Author: Adrian Westlake
What makes a good debt collection platform into a great debt collection platform? I think the answer is empathy.
Collections is an emotional business as well as a transactional one. When a company and one of its customers find themselves on opposite sides of a debt collection solution it means that the collective ‘plan A’ has failed.
A collection solution’s job is to broker a ‘plan B’. On paper that’s an easy job for software: it’s a matter of figuring out what a customer can afford and how a financial institution can get its money back as quickly as possible.
In practice, it’s more complicated than that. People aren’t robots, and neither are the companies they’re dealing with. Finding yourself unable to meet your financial obligations can be distressing: customers may be angry, upset, frustrated, anxious, or reluctant to face the reality of their situation. Meanwhile organisations can begin to lose trust in customers that don’t meet their agreed obligations, particularly if those customers are also uncommunicative.
This human context is important both ethically and financially. Simply, a debt collections solution that acknowledges and accommodates the emotional state of both the customer and vendor involved is more likely to produce a plan that works.
Software might struggle to grasp this, but the people involved in debt collections don’t. They already know it. To understand that you need only listen to them working.
And that’s exactly what we did.
For the last year or so, our work at Intelligent Environments has been guided by a new user experience vision: UX Evolution. At its heart are three words that embody the kind of software we want to create: fresh, tailored and human.
Creating software that’s ‘human’ means creating software that embodies values like respect, empathy, security, and confidence, things that are only possible if you really understand your users and what they’re going through.
To understand what that means for collections, Intelligent Environments sent our product owner, head of business analysis, head of product, and the head of development from our client delivery division to a call centre operated by a very well-known Japanese car manufacturer.
Listening to users
Our task was to listen to the dialogue between customers and call centre agents. We wanted to know how users felt and how good call centre staff deal with them.
We learned that a good agent is conversational and works at the customer’s speed; that they reassure customers and make them feel understood; that they help customers to relax and feel in control of their situation.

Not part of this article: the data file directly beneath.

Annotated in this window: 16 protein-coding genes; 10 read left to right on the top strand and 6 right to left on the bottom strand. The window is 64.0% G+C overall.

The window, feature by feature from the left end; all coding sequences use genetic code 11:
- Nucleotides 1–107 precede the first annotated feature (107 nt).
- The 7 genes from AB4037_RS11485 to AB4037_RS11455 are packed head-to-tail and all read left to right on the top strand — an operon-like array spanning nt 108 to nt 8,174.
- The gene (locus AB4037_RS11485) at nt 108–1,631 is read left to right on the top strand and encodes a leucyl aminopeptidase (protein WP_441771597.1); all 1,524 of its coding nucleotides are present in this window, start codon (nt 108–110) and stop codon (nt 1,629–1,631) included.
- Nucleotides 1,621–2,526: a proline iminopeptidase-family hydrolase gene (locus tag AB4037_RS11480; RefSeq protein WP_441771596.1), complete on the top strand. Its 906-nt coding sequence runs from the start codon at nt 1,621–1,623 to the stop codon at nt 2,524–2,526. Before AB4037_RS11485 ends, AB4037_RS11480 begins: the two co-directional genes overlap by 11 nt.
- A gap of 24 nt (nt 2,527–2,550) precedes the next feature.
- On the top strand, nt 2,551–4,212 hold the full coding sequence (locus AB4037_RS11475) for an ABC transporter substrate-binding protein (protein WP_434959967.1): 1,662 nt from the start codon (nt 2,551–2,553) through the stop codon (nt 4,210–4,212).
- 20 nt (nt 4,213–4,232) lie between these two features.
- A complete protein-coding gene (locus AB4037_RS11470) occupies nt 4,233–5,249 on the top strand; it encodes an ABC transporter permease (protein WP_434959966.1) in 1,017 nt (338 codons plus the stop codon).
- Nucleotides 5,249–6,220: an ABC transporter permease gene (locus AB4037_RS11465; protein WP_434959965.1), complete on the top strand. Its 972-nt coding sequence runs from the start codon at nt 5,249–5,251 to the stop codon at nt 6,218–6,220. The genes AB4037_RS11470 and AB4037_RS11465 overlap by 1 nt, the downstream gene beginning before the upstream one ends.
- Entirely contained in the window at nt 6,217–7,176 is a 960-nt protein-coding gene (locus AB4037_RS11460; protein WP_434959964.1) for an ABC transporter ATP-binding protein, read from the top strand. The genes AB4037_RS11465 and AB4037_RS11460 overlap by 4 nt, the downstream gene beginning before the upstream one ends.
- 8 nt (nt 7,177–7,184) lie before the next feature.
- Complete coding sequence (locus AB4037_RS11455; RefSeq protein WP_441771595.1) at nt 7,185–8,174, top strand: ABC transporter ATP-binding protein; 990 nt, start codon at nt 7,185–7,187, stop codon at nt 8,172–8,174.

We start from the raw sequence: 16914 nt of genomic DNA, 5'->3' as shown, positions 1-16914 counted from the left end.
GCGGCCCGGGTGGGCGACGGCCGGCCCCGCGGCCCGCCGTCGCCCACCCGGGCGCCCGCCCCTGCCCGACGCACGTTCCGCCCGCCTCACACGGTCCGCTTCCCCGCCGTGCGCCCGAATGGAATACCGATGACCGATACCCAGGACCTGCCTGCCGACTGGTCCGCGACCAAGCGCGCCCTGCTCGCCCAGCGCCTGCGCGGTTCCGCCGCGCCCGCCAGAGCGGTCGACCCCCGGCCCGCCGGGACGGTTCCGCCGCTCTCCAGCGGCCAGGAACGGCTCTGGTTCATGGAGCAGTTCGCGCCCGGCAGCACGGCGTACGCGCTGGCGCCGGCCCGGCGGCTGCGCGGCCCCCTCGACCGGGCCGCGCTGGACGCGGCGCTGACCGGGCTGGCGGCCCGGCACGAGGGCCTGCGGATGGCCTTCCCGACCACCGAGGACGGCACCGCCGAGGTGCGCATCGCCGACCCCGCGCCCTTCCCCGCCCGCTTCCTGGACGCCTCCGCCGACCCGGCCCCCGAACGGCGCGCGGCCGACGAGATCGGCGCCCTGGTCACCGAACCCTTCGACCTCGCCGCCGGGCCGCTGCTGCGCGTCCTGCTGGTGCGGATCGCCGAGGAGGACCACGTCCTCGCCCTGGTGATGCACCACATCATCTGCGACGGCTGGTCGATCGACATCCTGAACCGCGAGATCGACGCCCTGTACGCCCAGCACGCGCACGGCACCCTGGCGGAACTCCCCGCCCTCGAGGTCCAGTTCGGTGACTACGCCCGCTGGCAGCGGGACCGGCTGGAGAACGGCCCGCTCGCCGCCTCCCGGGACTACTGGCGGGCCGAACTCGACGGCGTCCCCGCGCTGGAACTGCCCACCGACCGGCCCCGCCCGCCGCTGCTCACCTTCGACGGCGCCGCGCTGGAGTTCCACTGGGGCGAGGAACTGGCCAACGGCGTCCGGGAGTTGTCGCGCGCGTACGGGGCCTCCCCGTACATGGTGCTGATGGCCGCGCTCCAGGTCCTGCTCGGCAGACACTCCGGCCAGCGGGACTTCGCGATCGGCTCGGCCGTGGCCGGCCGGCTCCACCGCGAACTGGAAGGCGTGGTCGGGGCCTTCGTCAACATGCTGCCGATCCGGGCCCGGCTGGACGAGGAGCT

All the calls we listened to were insightful but one made me very aware of how much and how quickly a customer’s mood can change if they’re treated correctly.
The call was from an anxious mother whose daughter had recently become a student. Her daughter could no longer afford to make the repayments on her car and the family were unable to change the ownership of the vehicle.
The mother was clearly very anxious at the beginning of the call but thanks to the emotional intelligence of the call centre operator she left the call feeling happy. I witnessed a complete turnaround in her emotional state in no time at all.
It was clear that a best-of-breed debt collections solution must aim for the same thing: it must converse with users, do so in their language, develop a mutual understanding, and move at a speed that’s comfortable so that users can feel in control.
Our work with the motor manufacturer was hugely valuable but I wanted to know more. For vendors, a debt collection scenario starts when a customer makes contact on the phone, via a website, or on an app, but for users that’s just another chapter in a bigger story that started some time ago, when they started getting in to debt. I wanted to know more about that.
Listening to experts
To understand the journey that people go through I spoke to somebody occupying a senior position at a debt collection charity. I was keen to understand who calls the charity and what life changes and behaviours might lead to debt.
My contact and I spoke about how unemployment and illness can lead to debt, how difficult some people find it to control their spending, and the complex relationship between mental health issues and financial difficulties. We also spoke about the stigma that people can feel about debt, and how that stigma can sometimes prevent them from talking about their debt and acting to resolve it.
Most importantly, we spoke about how the charity deals with people in those situations. Again it was clear that language, empathy and understanding is everything: we must talk as a friend and guide people through the process.
What companies (e.g. the car manufacturer) want from customers in debt isn’t blood, it’s commitment. What customers in debt want is control and reassurance. When those things come together, the trust that was lost when ‘plan A’ failed can be regained.What companies want from customers in debt isn’t blood, it’s commitment. Click To Tweet
A debt collections solution that’s overbearing, robotic and transactional can’t deliver that – but one that’s built to be a little more ‘human’ can.